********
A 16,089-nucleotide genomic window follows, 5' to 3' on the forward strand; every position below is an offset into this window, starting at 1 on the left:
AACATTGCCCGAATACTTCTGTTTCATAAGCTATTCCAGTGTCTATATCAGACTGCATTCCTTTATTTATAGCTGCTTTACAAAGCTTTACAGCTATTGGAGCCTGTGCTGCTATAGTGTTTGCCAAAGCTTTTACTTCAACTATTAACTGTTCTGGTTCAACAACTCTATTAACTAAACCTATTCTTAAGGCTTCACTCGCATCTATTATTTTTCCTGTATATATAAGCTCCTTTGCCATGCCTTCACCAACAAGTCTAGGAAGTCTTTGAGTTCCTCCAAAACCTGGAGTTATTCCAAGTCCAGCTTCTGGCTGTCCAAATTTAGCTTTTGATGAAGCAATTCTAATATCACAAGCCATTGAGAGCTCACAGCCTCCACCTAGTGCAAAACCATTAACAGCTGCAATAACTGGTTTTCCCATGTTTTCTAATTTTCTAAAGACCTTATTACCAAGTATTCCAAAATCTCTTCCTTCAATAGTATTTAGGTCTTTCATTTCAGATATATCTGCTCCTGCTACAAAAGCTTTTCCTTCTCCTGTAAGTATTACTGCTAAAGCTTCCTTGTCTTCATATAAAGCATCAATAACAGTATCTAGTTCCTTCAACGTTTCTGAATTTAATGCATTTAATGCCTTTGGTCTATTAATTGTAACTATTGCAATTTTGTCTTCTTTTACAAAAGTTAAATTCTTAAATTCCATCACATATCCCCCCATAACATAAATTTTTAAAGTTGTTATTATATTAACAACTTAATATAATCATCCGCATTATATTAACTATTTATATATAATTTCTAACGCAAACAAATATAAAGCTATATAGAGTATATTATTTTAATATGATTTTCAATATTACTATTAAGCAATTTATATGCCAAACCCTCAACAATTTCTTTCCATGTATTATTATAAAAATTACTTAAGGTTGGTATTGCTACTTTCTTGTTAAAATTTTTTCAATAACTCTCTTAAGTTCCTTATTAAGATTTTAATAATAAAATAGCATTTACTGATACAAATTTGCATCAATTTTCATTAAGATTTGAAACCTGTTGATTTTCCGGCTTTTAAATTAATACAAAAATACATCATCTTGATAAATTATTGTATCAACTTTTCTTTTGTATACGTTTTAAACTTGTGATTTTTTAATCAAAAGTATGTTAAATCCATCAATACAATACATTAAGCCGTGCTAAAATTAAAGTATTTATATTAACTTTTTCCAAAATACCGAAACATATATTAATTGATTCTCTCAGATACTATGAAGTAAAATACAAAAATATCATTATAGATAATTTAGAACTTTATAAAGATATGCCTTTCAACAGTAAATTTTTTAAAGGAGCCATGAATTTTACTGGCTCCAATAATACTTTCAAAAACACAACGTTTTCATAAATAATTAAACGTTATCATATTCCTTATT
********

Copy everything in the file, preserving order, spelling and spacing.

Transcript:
A 16,089-nucleotide genomic window follows, 5' to 3' on the forward strand; every position below is an offset into this window, starting at 1 on the left:
AACATTGCCCGAATACTTCTGTTTCATAAGCTATTCCAGTGTCTATATCAGACTGCATTCCTTTATTTATAGCTGCTTTACAAAGCTTTACAGCTATTGGAGCCTGTGCTGCTATAGTGTTTGCCAAAGCTTTTACTTCAACTATTAACTGTTCTGGTTCAACAACTCTATTAACTAAACCTATTCTTAAGGCTTCACTCGCATCTATTATTTTTCCTGTATATATAAGCTCCTTTGCCATGCCTTCACCAACAAGTCTAGGAAGTCTTTGAGTTCCTCCAAAACCTGGAGTTATTCCAAGTCCAGCTTCTGGCTGTCCAAATTTAGCTTTTGATGAAGCAATTCTAATATCACAAGCCATTGAGAGCTCACAGCCTCCACCTAGTGCAAAACCATTAACAGCTGCAATAACTGGTTTTCCCATGTTTTCTAATTTTCTAAAGACCTTATTACCAAGTATTCCAAAATCTCTTCCTTCAATAGTATTTAGGTCTTTCATTTCAGATATATCTGCTCCTGCTACAAAAGCTTTTCCTTCTCCTGTAAGTATTACTGCTAAAGCTTCCTTGTCTTCATATAAAGCATCAATAACAGTATCTAGTTCCTTCAACGTTTCTGAATTTAATGCATTTAATGCCTTTGGTCTATTAATTGTAACTATTGCAATTTTGTCTTCTTTTACAAAAGTTAAATTCTTAAATTCCATCACATATCCCCCCATAACATAAATTTTTAAAGTTGTTATTATATTAACAACTTAATATAATCATCCGCATTATATTAACTATTTATATATAATTTCTAACGCAAACAAATATAAAGCTATATAGAGTATATTATTTTAATATGATTTTCAATATTACTATTAAGCAATTTATATGCCAAACCCTCAACAATTTCTTTCCATGTATTATTATAAAAATTACTTAAGGTTGGTATTGCTACTTTCTTGTTAAAATTTTTTCAATAACTCTCTTAAGTTCCTTATTAAGATTTTAATAATAAAATAGCATTTACTGATACAAATTTGCATCAATTTTCATTAAGATTTGAAACCTGTTGATTTTCCGGCTTTTAAATTAATACAAAAATACATCATCTTGATAAATTATTGTATCAACTTTTCTTTTGTATACGTTTTAAACTTGTGATTTTTTAATCAAAAGTATGTTAAATCCATCAATACAATACATTAAGCCGTGCTAAAATTAAAGTATTTATATTAACTTTTTCCAAAATACCGAAACATATATTAATTGATTCTCTCAGATACTATGAAGTAAAATACAAAAATATCATTATAGATAATTTAGAACTTTATAAAGATATGCCTTTCAACAGTAAATTTTTTAAAGGAGCCATGAATTTTACTGGCTCCAATAATACTTTCAAAAACACAACGTTTTCATAAATAATTAAACGTTATCATATTCCTTATT